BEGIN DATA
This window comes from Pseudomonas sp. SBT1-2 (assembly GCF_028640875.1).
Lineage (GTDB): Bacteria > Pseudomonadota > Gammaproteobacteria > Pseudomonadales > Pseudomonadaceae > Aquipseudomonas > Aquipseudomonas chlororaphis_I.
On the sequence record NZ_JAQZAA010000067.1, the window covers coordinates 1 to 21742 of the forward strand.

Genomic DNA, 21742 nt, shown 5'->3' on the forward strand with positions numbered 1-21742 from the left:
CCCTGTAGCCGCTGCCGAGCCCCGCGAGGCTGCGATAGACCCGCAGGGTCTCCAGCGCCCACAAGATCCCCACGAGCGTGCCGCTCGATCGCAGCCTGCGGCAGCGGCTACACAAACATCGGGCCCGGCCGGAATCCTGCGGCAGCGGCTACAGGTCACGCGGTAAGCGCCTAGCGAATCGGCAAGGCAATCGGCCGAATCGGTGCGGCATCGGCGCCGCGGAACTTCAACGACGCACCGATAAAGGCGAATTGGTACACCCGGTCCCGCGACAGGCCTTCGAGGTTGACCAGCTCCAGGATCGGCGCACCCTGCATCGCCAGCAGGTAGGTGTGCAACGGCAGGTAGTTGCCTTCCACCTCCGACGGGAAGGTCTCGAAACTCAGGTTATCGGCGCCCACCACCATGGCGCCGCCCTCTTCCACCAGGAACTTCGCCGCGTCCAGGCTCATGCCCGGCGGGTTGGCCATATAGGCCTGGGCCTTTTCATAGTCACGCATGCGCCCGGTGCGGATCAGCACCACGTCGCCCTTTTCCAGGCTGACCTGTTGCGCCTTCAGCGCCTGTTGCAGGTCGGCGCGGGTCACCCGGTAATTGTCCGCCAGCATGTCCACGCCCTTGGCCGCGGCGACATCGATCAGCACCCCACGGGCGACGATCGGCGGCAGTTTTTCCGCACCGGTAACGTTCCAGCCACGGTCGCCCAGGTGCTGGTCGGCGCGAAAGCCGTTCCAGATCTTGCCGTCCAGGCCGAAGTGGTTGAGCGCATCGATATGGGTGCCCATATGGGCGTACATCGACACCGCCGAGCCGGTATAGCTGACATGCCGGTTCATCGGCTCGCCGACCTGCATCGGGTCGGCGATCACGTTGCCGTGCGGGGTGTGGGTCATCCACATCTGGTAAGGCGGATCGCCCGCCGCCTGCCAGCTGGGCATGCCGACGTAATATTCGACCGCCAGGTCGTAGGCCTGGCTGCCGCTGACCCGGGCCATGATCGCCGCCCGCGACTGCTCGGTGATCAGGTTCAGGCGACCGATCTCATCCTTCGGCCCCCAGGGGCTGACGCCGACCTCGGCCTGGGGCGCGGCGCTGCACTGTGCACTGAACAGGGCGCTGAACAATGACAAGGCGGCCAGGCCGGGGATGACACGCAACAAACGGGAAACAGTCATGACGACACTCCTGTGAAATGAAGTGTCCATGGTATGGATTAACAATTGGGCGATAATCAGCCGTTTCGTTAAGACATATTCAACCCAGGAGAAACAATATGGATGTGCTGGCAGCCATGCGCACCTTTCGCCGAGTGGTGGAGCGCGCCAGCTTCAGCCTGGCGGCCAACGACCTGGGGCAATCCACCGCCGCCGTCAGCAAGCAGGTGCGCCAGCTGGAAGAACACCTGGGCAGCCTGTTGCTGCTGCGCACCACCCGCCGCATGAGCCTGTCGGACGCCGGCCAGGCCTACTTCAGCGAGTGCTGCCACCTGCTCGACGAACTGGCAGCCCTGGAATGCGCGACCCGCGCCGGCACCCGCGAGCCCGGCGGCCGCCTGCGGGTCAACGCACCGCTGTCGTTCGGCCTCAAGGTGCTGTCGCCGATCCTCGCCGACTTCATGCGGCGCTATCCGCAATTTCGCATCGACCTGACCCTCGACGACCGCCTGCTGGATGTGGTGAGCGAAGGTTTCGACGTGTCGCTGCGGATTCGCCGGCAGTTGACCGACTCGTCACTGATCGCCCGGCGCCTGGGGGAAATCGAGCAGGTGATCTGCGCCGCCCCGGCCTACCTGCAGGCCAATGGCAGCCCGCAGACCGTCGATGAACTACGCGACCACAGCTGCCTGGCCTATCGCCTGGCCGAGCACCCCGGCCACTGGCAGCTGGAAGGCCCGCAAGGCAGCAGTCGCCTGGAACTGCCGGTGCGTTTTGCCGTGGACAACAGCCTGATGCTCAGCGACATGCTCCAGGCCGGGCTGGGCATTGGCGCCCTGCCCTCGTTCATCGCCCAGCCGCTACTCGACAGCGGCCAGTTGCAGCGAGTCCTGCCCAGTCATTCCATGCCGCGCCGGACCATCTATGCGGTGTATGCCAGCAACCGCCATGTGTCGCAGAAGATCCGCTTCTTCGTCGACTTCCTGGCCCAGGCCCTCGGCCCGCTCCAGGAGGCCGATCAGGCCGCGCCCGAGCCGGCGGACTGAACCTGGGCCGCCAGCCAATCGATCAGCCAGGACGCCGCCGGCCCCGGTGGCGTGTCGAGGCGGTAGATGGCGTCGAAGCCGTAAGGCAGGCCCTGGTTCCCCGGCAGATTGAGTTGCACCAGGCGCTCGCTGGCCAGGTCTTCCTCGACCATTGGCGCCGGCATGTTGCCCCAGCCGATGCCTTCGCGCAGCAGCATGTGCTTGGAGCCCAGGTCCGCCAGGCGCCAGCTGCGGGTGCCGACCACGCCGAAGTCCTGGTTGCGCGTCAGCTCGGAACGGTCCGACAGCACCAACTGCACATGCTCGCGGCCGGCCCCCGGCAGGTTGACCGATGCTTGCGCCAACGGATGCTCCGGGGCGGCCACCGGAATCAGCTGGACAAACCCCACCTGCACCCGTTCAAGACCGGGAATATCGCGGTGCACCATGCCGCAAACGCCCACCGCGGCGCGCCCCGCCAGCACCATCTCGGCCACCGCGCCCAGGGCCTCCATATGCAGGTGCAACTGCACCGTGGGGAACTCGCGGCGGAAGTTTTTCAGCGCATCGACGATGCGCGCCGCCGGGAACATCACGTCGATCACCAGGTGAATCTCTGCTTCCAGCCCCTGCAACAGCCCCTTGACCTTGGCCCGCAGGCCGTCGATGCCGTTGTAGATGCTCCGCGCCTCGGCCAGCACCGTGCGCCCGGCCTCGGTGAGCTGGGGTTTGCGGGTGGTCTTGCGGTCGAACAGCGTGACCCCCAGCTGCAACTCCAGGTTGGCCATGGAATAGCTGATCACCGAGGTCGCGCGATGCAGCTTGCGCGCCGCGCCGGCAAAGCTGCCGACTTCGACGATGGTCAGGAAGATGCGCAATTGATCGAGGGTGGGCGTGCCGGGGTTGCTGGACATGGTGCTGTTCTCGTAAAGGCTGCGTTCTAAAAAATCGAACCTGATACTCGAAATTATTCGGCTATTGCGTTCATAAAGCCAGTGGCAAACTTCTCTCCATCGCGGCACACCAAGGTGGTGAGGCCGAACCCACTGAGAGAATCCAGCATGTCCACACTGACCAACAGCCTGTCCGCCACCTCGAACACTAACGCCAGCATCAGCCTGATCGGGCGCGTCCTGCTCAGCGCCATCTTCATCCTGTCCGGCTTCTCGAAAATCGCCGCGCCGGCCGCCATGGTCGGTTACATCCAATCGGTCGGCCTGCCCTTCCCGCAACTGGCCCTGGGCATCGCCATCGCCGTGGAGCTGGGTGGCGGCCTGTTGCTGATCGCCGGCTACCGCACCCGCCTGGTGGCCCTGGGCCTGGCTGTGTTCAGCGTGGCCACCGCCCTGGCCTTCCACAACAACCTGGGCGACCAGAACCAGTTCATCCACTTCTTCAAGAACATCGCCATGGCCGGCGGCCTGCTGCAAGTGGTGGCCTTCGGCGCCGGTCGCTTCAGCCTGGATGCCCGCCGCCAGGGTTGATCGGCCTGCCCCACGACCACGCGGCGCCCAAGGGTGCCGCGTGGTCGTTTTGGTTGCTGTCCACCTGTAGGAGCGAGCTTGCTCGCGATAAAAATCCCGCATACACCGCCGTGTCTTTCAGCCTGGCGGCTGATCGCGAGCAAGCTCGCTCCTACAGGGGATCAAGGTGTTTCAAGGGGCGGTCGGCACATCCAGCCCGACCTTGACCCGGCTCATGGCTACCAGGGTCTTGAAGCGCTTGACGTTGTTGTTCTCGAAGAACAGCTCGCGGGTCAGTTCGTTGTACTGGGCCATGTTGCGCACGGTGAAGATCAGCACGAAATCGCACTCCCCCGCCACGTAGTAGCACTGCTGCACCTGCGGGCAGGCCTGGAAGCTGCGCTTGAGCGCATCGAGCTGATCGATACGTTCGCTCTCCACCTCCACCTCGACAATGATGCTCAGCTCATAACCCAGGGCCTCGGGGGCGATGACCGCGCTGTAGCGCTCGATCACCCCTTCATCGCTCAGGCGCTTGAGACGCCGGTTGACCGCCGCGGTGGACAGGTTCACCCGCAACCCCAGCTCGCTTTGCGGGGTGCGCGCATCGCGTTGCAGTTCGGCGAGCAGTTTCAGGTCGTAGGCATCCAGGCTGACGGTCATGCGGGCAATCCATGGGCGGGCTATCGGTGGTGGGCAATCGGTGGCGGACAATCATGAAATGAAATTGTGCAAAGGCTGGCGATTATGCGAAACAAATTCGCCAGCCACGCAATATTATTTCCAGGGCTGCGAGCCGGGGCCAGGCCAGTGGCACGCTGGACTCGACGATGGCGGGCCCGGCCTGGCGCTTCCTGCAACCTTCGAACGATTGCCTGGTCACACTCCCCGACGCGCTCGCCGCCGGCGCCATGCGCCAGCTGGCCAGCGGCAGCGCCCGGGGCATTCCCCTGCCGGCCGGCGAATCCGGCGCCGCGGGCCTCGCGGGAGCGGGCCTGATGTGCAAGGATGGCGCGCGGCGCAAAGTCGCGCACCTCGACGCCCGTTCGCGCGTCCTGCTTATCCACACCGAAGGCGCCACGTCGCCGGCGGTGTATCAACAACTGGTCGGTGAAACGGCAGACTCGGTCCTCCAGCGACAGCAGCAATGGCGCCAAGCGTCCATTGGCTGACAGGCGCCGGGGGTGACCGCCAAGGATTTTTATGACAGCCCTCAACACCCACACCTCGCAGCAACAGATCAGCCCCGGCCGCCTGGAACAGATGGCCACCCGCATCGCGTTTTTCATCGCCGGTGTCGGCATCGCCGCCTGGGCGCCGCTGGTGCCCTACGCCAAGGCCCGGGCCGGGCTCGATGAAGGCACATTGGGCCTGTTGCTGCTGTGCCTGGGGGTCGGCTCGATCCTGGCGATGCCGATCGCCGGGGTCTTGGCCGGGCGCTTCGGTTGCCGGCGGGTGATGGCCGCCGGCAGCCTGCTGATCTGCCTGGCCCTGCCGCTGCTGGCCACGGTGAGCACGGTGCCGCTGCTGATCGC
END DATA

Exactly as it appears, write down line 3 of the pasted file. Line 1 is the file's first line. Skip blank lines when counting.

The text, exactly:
On the sequence record NZ_JAQZAA010000067.1, the window covers coordinates 1 to 21742 of the forward strand.